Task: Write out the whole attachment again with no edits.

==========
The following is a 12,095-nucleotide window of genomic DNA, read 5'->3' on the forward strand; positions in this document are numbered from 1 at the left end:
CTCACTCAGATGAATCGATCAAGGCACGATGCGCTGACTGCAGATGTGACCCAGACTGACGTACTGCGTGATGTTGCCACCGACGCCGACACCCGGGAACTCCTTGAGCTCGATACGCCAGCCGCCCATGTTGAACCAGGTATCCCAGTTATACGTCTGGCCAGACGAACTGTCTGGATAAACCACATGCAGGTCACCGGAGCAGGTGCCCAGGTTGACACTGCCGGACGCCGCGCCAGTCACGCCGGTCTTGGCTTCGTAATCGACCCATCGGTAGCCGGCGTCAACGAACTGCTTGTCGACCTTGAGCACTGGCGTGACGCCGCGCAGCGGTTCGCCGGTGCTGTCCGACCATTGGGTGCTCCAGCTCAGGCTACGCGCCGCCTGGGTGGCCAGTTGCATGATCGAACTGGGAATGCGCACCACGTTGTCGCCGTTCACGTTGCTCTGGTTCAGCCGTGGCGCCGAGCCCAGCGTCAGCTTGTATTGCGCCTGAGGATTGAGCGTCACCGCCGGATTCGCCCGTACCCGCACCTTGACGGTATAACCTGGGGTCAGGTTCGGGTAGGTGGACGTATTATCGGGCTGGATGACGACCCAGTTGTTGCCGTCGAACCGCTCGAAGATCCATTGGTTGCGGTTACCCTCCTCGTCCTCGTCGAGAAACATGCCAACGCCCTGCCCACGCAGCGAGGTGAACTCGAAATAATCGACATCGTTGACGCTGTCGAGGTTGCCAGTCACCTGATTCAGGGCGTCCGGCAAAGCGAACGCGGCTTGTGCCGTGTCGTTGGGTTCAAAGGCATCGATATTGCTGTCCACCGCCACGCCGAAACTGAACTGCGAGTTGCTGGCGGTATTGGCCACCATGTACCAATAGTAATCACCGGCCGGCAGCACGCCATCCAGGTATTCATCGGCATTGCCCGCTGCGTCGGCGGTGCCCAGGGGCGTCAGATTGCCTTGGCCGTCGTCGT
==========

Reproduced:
The following is a 12,095-nucleotide window of genomic DNA, read 5'->3' on the forward strand; positions in this document are numbered from 1 at the left end:
CTCACTCAGATGAATCGATCAAGGCACGATGCGCTGACTGCAGATGTGACCCAGACTGACGTACTGCGTGATGTTGCCACCGACGCCGACACCCGGGAACTCCTTGAGCTCGATACGCCAGCCGCCCATGTTGAACCAGGTATCCCAGTTATACGTCTGGCCAGACGAACTGTCTGGATAAACCACATGCAGGTCACCGGAGCAGGTGCCCAGGTTGACACTGCCGGACGCCGCGCCAGTCACGCCGGTCTTGGCTTCGTAATCGACCCATCGGTAGCCGGCGTCAACGAACTGCTTGTCGACCTTGAGCACTGGCGTGACGCCGCGCAGCGGTTCGCCGGTGCTGTCCGACCATTGGGTGCTCCAGCTCAGGCTACGCGCCGCCTGGGTGGCCAGTTGCATGATCGAACTGGGAATGCGCACCACGTTGTCGCCGTTCACGTTGCTCTGGTTCAGCCGTGGCGCCGAGCCCAGCGTCAGCTTGTATTGCGCCTGAGGATTGAGCGTCACCGCCGGATTCGCCCGTACCCGCACCTTGACGGTATAACCTGGGGTCAGGTTCGGGTAGGTGGACGTATTATCGGGCTGGATGACGACCCAGTTGTTGCCGTCGAACCGCTCGAAGATCCATTGGTTGCGGTTACCCTCCTCGTCCTCGTCGAGAAACATGCCAACGCCCTGCCCACGCAGCGAGGTGAACTCGAAATAATCGACATCGTTGACGCTGTCGAGGTTGCCAGTCACCTGATTCAGGGCGTCCGGCAAAGCGAACGCGGCTTGTGCCGTGTCGTTGGGTTCAAAGGCATCGATATTGCTGTCCACCGCCACGCCGAAACTGAACTGCGAGTTGCTGGCGGTATTGGCCACCATGTACCAATAGTAATCACCGGCCGGCAGCACGCCATCCAGGTATTCATCGGCATTGCCCGCTGCGTCGGCGGTGCCCAGGGGCGTCAGATTGCCTTGGCCGTCGTCGT